click on the Squadron Crests above for the History of the Squadrons we fly as.
 
19 Squadron History
 
 
First World War
 
No. 19 Squadron of the Royal Flying Corps was founded on 1 September 1915 training on a variety of aircraft before being deployed to France in July 1916 flying B.E.12s and re-equipping with the more suitable French-built Spads. In 1918, the squadron was re-equipped with Sopwith Dolphins, flying escort duties. By the end of the war, 19 Squadron had had a score of flying aces among its ranks, including Albert Desbrisay Carter, John Leacroft, Arthur Bradfield Fairclough, Oliver Bryson, Gordon Budd Irving, Frederick Sowrey, future Air Commodore Patrick Huskinson, Cecil Gardner, Roger Amedee Del'Haye, future Air Chief Marshal James Hardman, Finlay McQuistan, Alexander Pentland, John Candy, Cecil Thompson, John Aldridge, and Wilfred Ernest Young.
 
Between the World Wars
 
The Squadron was disbanded after the First World War on 31 December 1919, to be reformed again at RAF Duxford on 1 April 1923. They then flew a number of different fighters, and were the first squadron to be equipped with the Gloster Gauntlet in May 1935, and with the Supermarine Spitfire on 4 August 1938.
 
 
World War II
 
The Squadron was stationed in the UK after the outbreak of the Second World War, and was part of No. 12 Group RAF, RAF Fighter Command, during the Battle of Britain. Later versions of Spitfires were flown until the arrival of Mustangs for close-support duties in early 1944. After D-Day, No. 19 briefly went across the English Channel before starting long-range escort duties from RAF Peterhead for Coastal Command off the coast of Norway.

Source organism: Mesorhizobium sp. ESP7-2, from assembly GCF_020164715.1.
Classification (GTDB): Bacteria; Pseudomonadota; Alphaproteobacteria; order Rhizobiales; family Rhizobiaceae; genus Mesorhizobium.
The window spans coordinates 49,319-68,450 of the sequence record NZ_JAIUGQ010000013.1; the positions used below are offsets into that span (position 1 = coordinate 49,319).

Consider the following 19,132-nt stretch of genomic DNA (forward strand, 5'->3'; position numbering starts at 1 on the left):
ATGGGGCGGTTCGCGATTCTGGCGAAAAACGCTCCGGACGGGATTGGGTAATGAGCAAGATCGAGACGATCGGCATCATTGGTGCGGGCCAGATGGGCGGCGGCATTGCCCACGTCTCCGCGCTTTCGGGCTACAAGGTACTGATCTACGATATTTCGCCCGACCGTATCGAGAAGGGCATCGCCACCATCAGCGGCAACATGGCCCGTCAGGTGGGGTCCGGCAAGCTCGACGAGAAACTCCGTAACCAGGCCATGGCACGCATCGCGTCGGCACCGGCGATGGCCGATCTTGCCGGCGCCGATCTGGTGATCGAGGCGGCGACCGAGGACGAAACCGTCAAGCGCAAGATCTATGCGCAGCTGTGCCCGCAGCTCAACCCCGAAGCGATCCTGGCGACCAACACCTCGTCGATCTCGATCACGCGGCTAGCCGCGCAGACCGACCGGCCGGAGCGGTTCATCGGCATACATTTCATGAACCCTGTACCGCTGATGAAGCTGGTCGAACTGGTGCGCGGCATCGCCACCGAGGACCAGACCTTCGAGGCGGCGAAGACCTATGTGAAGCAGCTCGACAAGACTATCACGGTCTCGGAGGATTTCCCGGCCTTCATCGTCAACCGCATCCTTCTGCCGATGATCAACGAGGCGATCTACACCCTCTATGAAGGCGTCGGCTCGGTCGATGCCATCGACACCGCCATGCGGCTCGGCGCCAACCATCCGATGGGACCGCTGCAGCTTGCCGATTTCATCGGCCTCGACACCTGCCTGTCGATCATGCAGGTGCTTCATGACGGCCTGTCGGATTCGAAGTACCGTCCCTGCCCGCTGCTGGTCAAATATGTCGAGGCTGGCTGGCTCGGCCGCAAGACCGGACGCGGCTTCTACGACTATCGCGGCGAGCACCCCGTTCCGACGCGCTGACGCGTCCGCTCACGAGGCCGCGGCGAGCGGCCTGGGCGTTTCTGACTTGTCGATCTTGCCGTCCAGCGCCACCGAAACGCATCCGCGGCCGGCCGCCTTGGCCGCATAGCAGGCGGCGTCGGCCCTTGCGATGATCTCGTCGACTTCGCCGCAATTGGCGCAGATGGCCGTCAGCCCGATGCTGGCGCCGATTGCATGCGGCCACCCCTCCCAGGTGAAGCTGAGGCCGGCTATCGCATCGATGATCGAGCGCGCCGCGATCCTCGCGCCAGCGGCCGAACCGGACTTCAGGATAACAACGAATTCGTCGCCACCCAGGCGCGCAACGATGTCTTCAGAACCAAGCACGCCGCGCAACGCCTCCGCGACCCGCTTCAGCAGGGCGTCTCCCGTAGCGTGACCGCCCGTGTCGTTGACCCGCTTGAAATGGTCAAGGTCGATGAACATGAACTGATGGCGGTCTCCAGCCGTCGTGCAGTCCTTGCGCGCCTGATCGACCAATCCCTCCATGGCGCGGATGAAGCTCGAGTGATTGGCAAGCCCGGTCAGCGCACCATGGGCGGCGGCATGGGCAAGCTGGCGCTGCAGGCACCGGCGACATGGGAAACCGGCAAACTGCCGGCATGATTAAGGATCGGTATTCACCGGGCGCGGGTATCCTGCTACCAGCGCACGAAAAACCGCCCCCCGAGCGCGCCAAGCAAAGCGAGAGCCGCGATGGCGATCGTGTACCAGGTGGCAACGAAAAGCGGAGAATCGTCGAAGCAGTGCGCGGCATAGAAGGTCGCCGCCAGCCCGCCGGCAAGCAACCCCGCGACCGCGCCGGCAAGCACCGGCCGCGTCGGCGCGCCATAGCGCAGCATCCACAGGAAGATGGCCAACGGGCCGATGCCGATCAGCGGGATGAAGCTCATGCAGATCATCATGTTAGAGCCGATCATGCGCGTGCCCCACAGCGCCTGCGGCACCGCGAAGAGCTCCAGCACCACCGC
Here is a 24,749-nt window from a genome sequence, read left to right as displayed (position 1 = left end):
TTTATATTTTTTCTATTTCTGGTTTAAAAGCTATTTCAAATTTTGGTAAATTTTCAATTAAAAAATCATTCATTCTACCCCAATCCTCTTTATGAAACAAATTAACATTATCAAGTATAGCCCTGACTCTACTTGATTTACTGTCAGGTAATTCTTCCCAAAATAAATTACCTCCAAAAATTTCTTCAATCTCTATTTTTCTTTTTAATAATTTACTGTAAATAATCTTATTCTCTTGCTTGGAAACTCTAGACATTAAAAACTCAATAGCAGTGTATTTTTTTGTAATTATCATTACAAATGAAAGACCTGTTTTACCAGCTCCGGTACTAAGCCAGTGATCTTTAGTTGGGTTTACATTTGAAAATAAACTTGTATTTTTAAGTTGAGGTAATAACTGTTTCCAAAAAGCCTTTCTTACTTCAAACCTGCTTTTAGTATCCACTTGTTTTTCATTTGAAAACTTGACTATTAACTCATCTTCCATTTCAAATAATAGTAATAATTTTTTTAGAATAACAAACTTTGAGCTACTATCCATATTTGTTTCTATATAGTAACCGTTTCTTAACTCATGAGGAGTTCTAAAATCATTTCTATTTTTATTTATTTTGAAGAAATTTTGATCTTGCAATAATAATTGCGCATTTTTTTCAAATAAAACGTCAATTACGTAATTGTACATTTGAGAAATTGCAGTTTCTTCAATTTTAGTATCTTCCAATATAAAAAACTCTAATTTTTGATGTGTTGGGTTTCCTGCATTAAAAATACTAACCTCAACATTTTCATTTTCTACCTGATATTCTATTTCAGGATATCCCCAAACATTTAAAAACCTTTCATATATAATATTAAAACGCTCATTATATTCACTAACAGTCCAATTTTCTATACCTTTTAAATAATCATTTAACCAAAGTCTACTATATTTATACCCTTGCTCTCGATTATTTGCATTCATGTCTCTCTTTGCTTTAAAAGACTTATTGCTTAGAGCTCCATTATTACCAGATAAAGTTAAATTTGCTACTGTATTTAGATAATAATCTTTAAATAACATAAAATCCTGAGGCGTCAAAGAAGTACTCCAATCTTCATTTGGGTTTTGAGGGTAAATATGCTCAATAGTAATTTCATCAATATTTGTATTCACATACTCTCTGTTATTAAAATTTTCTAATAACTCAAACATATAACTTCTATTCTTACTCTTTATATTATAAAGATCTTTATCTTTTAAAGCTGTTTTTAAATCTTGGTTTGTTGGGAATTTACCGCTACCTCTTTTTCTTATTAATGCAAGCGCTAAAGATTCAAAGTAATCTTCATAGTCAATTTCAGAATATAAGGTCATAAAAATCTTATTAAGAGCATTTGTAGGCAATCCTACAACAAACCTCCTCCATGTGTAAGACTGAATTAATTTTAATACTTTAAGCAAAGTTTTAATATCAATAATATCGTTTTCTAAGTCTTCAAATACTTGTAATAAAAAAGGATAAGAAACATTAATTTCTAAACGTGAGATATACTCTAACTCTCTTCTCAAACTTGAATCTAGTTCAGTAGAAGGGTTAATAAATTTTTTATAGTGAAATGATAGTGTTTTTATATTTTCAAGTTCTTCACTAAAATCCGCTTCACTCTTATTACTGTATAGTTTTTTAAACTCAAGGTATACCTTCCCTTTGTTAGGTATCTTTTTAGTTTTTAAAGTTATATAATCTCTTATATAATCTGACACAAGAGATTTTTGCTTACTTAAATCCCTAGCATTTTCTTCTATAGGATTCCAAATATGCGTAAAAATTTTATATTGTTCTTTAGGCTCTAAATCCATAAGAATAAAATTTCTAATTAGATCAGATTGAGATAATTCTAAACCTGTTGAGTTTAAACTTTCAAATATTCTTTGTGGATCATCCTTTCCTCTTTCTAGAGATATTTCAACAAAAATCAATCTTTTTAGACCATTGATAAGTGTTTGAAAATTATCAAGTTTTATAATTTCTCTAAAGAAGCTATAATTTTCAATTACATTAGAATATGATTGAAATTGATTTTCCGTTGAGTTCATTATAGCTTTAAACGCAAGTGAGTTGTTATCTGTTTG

Post World War II
 
In the post-war period, the squadron flew at first de Havilland Hornets and later a variety of jet fighter aircraft, before being disbanded on 9 January 1992. Their final location before being disbanded was RAF Wildenrath in Germany near Geilenkirchen. The numberplate was then assigned to the former No. 63 Squadron, one of the Hawk squadrons at RAF Chivenor, in September 1992. Following the closure of Chivenor to jet flying the squadron was moved to RAF Valley in September 1994 to provide advanced fast jet training on the BAE Hawk. In May 2008, a Hawk T.1, XX184, was re-painted in a special Spitfire camouflage livery at RAF Valley. This was done to celebrate the 70th anniversary of the squadron as the first operational fighter squadron to fly the Supermarine Spitfire from Duxford in 1938.
 
Disbandment
 
As a consequence of the UK's Strategic Defence and Security Review in 2010, the Air Force Board decided in 2011 that 19 Squadron's training role with the Hawk T2 at RAF Valley should be transferred to a resurrected 4(R) Squadron. 19 Squadron, one of the last surviving Battle of Britain Squadrons, disbanded on 24 November 2011, 96 years after it was first formed. The disbandment event, held at RAF Valley, was led by the Wg Cdr Kevin Marsh, the last Commanding Officer of 19 Squadron. In attendance were the Chief of Air Staff, Air Chief Marshal Sir Stephen Dalton KCB ADC BSc FRAeS CCMI RAF, former Air Chief Marshal Sir William Wratten, GBE, CB, AFC and Flt Lt Ken Wilkinson AE who flew Spitfires in the Battle of Britain on 19 Squadron.